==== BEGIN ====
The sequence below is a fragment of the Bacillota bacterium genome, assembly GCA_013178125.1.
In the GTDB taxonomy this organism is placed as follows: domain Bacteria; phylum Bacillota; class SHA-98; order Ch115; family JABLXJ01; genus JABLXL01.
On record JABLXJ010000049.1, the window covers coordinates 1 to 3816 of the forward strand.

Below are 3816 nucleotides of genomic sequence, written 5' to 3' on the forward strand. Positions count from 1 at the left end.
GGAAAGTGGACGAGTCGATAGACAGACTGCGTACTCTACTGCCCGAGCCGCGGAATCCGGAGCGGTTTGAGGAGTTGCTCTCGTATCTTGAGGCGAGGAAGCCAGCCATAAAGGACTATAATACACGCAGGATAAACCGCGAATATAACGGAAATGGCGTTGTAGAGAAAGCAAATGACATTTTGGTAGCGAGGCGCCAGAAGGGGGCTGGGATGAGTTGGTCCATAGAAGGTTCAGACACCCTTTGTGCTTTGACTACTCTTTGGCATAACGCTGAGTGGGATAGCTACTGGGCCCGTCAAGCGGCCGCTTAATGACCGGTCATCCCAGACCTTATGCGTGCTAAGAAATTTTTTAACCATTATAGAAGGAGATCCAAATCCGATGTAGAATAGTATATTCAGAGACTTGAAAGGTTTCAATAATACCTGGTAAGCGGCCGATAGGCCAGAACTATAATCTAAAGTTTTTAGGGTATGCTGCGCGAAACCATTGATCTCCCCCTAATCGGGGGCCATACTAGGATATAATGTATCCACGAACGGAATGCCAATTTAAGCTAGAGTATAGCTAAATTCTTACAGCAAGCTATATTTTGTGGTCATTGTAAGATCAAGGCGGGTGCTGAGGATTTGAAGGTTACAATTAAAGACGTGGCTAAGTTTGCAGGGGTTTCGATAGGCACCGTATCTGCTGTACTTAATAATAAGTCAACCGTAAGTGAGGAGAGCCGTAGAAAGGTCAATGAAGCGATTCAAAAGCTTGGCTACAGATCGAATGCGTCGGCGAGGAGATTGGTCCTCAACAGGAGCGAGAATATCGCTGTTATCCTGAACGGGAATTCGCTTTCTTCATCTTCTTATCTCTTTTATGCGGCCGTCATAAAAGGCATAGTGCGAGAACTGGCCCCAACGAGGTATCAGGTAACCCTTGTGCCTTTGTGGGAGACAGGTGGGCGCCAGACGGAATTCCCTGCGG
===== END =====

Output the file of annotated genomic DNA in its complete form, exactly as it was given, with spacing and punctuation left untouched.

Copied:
The sequence below is a fragment of the Bacillota bacterium genome, assembly GCA_013178125.1.
In the GTDB taxonomy this organism is placed as follows: domain Bacteria; phylum Bacillota; class SHA-98; order Ch115; family JABLXJ01; genus JABLXL01.
On record JABLXJ010000049.1, the window covers coordinates 1 to 3816 of the forward strand.

Below are 3816 nucleotides of genomic sequence, written 5' to 3' on the forward strand. Positions count from 1 at the left end.
GGAAAGTGGACGAGTCGATAGACAGACTGCGTACTCTACTGCCCGAGCCGCGGAATCCGGAGCGGTTTGAGGAGTTGCTCTCGTATCTTGAGGCGAGGAAGCCAGCCATAAAGGACTATAATACACGCAGGATAAACCGCGAATATAACGGAAATGGCGTTGTAGAGAAAGCAAATGACATTTTGGTAGCGAGGCGCCAGAAGGGGGCTGGGATGAGTTGGTCCATAGAAGGTTCAGACACCCTTTGTGCTTTGACTACTCTTTGGCATAACGCTGAGTGGGATAGCTACTGGGCCCGTCAAGCGGCCGCTTAATGACCGGTCATCCCAGACCTTATGCGTGCTAAGAAATTTTTTAACCATTATAGAAGGAGATCCAAATCCGATGTAGAATAGTATATTCAGAGACTTGAAAGGTTTCAATAATACCTGGTAAGCGGCCGATAGGCCAGAACTATAATCTAAAGTTTTTAGGGTATGCTGCGCGAAACCATTGATCTCCCCCTAATCGGGGGCCATACTAGGATATAATGTATCCACGAACGGAATGCCAATTTAAGCTAGAGTATAGCTAAATTCTTACAGCAAGCTATATTTTGTGGTCATTGTAAGATCAAGGCGGGTGCTGAGGATTTGAAGGTTACAATTAAAGACGTGGCTAAGTTTGCAGGGGTTTCGATAGGCACCGTATCTGCTGTACTTAATAATAAGTCAACCGTAAGTGAGGAGAGCCGTAGAAAGGTCAATGAAGCGATTCAAAAGCTTGGCTACAGATCGAATGCGTCGGCGAGGAGATTGGTCCTCAACAGGAGCGAGAATATCGCTGTTATCCTGAACGGGAATTCGCTTTCTTCATCTTCTTATCTCTTTTATGCGGCCGTCATAAAAGGCATAGTGCGAGAACTGGCCCCAACGAGGTATCAGGTAACCCTTGTGCCTTTGTGGGAGACAGGTGGGCGCCAGACGGAATTCCCTGCGG